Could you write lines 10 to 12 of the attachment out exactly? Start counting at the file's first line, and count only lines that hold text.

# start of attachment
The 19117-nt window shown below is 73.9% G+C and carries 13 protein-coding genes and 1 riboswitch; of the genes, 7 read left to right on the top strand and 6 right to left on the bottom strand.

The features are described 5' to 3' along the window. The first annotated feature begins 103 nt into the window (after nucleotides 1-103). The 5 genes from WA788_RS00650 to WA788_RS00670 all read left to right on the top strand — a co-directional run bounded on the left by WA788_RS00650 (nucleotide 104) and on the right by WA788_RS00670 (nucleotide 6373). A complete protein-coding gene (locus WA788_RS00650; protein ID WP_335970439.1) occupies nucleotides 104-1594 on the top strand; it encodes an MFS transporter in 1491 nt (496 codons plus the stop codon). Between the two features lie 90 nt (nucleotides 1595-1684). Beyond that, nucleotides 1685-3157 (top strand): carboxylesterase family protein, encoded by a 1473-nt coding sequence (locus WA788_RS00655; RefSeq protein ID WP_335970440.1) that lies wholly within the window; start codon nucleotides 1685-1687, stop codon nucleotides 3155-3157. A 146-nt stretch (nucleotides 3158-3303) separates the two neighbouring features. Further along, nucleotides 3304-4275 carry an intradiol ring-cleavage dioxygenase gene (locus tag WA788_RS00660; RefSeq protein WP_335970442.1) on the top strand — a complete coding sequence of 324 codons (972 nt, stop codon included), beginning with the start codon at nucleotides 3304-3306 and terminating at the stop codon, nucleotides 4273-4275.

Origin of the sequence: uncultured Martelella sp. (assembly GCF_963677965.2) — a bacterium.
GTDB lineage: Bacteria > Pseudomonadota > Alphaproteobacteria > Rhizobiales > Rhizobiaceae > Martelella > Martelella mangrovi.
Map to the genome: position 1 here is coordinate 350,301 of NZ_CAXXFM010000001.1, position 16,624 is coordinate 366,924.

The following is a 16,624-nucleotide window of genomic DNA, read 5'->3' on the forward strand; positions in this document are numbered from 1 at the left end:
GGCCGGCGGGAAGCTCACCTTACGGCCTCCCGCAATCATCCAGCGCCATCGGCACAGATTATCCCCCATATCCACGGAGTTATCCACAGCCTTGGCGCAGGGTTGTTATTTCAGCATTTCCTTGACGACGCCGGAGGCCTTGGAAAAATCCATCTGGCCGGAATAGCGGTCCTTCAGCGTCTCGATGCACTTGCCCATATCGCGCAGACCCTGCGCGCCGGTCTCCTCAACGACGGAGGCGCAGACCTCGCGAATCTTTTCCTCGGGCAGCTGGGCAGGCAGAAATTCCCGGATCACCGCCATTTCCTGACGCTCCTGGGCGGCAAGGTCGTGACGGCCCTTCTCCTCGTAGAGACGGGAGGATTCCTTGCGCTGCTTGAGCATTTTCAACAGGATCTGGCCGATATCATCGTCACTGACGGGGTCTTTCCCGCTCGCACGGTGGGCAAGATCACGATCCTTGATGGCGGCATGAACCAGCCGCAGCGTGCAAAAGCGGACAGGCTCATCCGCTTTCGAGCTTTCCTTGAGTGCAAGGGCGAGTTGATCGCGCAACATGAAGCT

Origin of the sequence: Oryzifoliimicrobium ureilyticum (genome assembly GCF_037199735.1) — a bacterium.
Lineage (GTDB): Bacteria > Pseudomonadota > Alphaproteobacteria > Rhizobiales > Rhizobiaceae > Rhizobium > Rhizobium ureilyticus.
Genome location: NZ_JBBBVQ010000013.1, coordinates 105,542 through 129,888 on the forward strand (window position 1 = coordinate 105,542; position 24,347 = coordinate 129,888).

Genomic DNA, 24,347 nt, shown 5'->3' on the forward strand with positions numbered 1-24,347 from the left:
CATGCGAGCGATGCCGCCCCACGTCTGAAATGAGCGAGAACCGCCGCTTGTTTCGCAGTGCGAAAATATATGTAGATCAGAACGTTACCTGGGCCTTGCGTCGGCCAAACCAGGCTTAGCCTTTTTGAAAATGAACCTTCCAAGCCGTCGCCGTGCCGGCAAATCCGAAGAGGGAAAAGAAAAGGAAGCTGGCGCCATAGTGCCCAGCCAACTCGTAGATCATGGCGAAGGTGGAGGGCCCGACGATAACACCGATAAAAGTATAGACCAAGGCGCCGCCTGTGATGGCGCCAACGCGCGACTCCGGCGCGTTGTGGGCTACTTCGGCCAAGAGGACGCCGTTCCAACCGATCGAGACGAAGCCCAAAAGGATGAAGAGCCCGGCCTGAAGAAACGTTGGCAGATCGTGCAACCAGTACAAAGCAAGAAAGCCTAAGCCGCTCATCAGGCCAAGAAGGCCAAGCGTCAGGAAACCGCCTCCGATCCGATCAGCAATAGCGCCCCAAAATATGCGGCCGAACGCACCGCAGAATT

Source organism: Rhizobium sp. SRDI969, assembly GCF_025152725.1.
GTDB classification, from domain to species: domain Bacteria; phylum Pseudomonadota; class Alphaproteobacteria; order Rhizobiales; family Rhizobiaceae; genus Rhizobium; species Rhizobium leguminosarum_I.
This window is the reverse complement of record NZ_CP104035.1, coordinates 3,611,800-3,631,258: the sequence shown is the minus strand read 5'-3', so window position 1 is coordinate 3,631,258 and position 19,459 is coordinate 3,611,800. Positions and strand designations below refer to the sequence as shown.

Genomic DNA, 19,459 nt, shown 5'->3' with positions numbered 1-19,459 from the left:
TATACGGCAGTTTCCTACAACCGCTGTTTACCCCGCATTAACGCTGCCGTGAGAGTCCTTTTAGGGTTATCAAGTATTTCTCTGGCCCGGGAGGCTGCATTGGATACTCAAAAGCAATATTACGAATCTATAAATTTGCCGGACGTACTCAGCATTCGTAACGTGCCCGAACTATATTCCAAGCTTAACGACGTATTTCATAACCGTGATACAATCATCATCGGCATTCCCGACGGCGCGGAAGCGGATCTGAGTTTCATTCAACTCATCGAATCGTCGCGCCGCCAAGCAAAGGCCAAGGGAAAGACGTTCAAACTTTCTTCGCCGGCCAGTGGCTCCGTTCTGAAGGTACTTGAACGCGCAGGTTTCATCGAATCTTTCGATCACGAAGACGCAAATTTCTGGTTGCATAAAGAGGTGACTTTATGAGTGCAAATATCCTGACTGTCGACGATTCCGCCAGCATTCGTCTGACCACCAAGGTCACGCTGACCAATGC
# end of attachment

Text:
Genome location: NZ_JBBBVQ010000013.1, coordinates 105,542 through 129,888 on the forward strand (window position 1 = coordinate 105,542; position 24,347 = coordinate 129,888).

Genomic DNA, 24,347 nt, shown 5'->3' on the forward strand with positions numbered 1-24,347 from the left:
CATGCGAGCGATGCCGCCCCACGTCTGAAATGAGCGAGAACCGCCGCTTGTTTCGCAGTGCGAAAATATATGTAGATCAGAACGTTACCTGGGCCTTGCGTCGGCCAAACCAGGCTTAGCCTTTTTGAAAATGAACCTTCCAAGCCGTCGCCGTGCCGGCAAATCCGAAGAGGGAAAAGAAAAGGAAGCTGGCGCCATAGTGCCCAGCCAACTCGTAGATCATGGCGAAGGTGGAGGGCCCGACGATAACACCGATAAAAGTATAGACCAAGGCGCCGCCTGTGATGGCGCCAACGCGCGACTCCGGCGCGTTGTGGGCTACTTCGGCCAAGAGGACGCCGTTCCAACCGATCGAGACGAAGCCCAAAAGGATGAAGAGCCCGGCCTGAAGAAACGTTGGCAGATCGTGCAACCAGTACAAAGCAAGAAAGCCTAAGCCGCTCATCAGGCCAAGAAGGCCAAGCGTCAGGAAACCGCCTCCGATCCGATCAGCAATAGCGCCCCAAAATATGCGGCCGAACGCACCGCAGAATT